Clallam EDC Executive Director Colleen McAleer recently spoke with Ted Marra, Project Manager of West End Forest Industries (WEFI), via her weekly Zoom program, about their new mill project plans in Beaver and Forks.
Sustainable Green Team (SGT) expects to source primarily Douglas fir and hemlock from local landowners and the Department of Natural Resources for their WEFI mill.
At full capacity, this mill will have a robust production capacity, with world-class productivity and lumber recovery, and a competitive product mix.
Marra has a long background in the milling industry. His home is on the east coast but he will be calling Forks home for the next few years as he prepares the Beaver and Forks properties to get back to work.
“We have a massive infrastructure, in good shape,” Marra said, adding it would have cost millions to get to this point and after an analysis of the Beaver property, the sale for the Beaver site closed last March.
Since then Marra has been working to get the Beaver site to 2022 standards. “All required permits have been applied for and a couple are back and a couple are pending,” Marra said.
Marra said that the new operation will use some of the existing machinery; such as the edger and sorter, and he has also been scouring the country looking for other needed equipment, that can be rebuilt and reused. “I love rebuilding equipment,” Marra said, adding that the mill will offer quite the significant production to the tune of 100 million board feet of finished product per year.
Marra said the new mill will be state of the art, featuring scanning and trimming technology. New controls and electronics with a “central brain” will run the mill.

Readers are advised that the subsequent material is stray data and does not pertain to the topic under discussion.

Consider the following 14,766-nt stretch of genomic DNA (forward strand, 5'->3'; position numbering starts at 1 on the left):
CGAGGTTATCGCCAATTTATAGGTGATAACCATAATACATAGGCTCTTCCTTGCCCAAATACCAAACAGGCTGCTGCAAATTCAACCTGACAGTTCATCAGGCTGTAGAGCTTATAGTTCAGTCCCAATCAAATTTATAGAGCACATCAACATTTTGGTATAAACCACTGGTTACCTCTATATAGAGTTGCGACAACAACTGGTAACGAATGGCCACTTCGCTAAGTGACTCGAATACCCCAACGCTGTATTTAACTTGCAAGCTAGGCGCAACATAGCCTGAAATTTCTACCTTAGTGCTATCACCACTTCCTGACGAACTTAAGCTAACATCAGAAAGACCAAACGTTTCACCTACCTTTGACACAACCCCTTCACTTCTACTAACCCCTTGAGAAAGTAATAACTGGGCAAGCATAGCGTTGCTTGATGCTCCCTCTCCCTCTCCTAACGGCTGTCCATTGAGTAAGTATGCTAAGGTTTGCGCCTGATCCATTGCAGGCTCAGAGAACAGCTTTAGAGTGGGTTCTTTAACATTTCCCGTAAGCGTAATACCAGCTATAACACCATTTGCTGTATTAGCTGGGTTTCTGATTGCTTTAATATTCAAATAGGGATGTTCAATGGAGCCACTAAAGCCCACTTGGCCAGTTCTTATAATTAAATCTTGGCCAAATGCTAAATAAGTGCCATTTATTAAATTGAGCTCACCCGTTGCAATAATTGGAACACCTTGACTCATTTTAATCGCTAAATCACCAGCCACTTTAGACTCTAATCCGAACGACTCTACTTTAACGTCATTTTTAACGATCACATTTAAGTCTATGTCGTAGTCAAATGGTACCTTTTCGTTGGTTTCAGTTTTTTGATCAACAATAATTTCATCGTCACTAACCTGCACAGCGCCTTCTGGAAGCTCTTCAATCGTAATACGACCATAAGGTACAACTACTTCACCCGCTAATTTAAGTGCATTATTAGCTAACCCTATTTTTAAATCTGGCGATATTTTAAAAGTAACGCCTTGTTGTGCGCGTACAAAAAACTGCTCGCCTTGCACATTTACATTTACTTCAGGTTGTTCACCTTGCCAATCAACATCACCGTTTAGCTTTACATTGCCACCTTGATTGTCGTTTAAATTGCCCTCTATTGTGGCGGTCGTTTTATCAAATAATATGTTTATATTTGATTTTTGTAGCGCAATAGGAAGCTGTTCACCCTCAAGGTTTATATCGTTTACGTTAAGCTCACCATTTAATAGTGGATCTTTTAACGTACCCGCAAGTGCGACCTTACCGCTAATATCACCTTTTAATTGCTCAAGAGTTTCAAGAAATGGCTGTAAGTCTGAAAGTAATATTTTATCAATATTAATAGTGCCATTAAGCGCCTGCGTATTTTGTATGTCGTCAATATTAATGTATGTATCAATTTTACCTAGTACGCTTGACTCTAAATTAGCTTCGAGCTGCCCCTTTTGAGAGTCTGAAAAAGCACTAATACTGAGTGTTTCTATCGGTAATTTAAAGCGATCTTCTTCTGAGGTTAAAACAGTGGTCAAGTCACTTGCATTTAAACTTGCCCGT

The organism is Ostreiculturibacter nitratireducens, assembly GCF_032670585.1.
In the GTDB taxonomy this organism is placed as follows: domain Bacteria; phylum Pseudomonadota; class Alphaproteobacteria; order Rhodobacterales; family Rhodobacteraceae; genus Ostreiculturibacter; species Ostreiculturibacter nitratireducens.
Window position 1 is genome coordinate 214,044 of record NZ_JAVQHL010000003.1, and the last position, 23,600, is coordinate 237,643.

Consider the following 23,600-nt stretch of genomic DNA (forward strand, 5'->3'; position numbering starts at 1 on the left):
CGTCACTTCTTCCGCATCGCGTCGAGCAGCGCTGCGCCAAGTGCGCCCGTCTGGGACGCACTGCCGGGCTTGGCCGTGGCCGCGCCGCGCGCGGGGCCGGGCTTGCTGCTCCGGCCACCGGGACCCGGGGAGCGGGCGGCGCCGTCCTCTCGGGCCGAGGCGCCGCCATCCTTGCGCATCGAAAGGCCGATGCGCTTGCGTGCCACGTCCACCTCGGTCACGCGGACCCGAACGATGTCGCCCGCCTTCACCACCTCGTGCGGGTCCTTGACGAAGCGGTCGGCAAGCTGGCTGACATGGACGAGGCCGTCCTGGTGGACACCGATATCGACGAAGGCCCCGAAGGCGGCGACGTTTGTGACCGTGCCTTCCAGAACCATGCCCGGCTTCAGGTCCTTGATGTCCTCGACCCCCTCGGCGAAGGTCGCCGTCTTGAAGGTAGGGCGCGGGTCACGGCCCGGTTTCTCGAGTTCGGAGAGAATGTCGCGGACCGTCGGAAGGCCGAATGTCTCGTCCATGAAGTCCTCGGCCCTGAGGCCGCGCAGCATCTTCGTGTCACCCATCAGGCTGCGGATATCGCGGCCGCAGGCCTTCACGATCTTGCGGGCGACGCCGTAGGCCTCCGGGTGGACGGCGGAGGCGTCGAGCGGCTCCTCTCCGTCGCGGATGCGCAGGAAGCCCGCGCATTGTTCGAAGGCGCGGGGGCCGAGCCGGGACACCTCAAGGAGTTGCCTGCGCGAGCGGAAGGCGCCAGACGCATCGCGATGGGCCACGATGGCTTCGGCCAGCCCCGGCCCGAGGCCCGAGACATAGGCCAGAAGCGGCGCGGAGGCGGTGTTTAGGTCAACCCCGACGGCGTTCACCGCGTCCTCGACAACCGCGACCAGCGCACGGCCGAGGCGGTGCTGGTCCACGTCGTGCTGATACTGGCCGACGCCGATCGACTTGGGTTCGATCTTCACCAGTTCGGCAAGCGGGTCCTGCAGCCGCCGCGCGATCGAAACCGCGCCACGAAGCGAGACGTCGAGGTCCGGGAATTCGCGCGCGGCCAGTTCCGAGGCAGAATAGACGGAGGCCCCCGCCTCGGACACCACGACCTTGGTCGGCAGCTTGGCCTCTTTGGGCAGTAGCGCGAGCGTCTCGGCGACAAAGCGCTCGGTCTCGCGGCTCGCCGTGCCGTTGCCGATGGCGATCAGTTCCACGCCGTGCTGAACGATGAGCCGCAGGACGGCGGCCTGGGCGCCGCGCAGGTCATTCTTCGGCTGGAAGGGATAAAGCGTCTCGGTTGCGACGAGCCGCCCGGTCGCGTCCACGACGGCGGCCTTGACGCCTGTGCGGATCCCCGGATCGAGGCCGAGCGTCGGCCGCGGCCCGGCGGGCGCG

The new mill has partnered with USNR out of Woodland, WA, Marra described them as premier sawmill manufacturers for support and parts for the machinery that will be used. “Most of the machines are their brands, and cutting edge,” Marra added.
USNR describes itself as the world’s largest, most comprehensive supplier of equipment and technologies for the wood processing industry.
“We are tooling for a bit larger log,” Marra said, with all parts of the log being utilized.
Marra said he had recently traveled to Jacksonville, FL to negotiate for a modern dry kiln, that will be fired by green sawdust produced at the operation.
The permitting process has been challenging and slow according to Marra.
He described the 41-acre site at Beaver as very well used for industry over the past 50 years and even further back in time for Spruce production for the war effort. “Our challenge has been the proximity to Lake Pleasant, and we are sensitive to that,” Marra said.
He added that they will not allow anything into the Lake or waterways and are working with engineers to deal with storm water and redirect it to the other side of the property. The water will be filtered and 99.9 percent will go back into the ground. Marra said they also have been working with the Quileute tribe to assure them of their intentions to keep all storm water on-site.
“We needed our general permit before we could start digging test holes,” Marra stated, to understand the drainage. “We need some rain, when the ground is saturated, before digging our test holes.”
The new operation will also not access water from the lake for fire suppression as the previous mill did. An above-ground tank and pumps will be installed for that purpose.
With the permitting process slow, Marra said the timeline for start-up has been changed and delayed and it looks like 2024, with some equipment up and running in 2023.
The new mill operation will also see the use of the Forks Industrial Park where formerly Interfor had a presence.
That site located near the “A” Road, was initially developed in the early 1990s and Portac was the initial tenant.
The site also had a 10-year moratorium on any other milling operation taking place there. Interfor agreed to release that prohibition for SGT.
Some permits are still needed for the Forks site.
Marra said work is currently being done on both sites, which have sat idle for a time, resulting in the need for some clearing of brush and alder, as well as clearing ditches.
When fully up and running Marra estimates that the operation will employ about 50 people per shift.